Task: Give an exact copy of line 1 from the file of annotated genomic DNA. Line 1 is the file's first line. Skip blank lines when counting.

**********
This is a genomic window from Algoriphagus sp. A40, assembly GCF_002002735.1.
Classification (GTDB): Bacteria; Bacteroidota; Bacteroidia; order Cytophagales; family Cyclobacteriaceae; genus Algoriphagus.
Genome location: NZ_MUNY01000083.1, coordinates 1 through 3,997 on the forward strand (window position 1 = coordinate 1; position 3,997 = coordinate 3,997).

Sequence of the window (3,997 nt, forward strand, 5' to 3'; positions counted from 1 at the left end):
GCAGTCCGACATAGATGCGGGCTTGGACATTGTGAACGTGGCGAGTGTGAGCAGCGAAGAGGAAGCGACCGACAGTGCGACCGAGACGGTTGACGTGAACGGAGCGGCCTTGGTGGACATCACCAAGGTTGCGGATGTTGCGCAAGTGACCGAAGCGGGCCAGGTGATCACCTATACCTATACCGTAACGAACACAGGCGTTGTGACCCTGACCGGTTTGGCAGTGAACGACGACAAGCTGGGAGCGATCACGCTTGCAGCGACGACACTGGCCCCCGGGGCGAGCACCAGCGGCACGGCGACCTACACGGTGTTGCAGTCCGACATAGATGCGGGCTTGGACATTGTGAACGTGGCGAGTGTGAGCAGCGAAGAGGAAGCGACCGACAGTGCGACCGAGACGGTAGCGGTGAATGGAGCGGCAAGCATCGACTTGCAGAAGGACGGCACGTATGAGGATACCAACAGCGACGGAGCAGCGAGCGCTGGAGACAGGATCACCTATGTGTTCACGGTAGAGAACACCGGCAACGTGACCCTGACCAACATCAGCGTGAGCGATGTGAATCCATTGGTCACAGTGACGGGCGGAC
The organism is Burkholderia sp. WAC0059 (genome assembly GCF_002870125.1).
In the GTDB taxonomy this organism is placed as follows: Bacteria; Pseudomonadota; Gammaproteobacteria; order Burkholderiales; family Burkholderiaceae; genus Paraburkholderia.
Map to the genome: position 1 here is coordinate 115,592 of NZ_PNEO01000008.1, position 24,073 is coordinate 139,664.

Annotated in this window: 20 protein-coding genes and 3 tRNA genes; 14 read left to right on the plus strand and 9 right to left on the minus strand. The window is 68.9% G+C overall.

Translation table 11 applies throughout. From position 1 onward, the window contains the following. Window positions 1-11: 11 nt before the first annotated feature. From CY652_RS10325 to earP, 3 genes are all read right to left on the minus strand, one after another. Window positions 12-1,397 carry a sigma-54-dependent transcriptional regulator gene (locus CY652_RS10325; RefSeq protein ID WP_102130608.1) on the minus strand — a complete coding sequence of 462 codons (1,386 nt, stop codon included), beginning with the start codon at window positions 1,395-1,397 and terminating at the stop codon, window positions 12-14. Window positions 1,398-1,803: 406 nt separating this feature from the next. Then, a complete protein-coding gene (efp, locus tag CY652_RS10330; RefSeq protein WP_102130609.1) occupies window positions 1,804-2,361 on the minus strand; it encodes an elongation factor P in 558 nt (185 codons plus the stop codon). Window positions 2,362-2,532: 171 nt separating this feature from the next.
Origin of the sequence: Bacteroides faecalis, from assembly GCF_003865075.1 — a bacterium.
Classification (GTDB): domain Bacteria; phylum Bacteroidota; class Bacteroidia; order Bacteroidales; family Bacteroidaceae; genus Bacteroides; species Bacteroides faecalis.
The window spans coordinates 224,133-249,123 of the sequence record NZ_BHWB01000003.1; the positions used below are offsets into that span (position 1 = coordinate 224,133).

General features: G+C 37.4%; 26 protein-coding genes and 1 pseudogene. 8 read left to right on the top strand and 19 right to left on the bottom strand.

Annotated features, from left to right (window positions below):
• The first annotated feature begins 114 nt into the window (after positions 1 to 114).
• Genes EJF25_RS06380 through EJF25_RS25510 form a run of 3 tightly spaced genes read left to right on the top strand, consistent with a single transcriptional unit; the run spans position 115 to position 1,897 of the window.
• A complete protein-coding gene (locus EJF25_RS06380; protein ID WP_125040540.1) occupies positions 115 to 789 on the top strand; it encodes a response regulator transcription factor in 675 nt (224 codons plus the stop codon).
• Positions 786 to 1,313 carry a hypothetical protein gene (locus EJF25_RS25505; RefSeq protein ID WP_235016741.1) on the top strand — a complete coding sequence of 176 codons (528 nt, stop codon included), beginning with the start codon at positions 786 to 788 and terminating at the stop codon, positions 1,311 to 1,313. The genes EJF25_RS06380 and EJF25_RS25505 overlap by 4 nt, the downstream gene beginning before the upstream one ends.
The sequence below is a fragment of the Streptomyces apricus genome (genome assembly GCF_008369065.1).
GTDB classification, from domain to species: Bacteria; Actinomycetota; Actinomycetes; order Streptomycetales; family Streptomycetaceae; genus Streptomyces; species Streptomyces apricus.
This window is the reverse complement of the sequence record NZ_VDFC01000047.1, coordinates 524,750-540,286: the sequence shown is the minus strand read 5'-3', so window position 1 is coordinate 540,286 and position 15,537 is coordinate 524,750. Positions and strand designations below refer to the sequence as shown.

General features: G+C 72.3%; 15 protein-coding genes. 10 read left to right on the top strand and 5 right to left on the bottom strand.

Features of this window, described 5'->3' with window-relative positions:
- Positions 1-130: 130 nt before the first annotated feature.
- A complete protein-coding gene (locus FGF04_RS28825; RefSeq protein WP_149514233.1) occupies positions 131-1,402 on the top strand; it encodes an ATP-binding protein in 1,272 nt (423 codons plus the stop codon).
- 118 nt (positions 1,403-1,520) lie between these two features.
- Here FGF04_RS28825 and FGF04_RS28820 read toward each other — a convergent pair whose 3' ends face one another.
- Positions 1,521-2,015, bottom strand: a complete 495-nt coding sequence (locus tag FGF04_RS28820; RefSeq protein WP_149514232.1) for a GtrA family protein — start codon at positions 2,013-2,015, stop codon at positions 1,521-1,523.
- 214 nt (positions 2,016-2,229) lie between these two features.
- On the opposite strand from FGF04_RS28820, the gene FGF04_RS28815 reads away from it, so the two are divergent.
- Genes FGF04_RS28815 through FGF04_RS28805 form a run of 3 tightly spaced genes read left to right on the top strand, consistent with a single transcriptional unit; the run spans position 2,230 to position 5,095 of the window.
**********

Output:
This is a genomic window from Algoriphagus sp. A40, assembly GCF_002002735.1.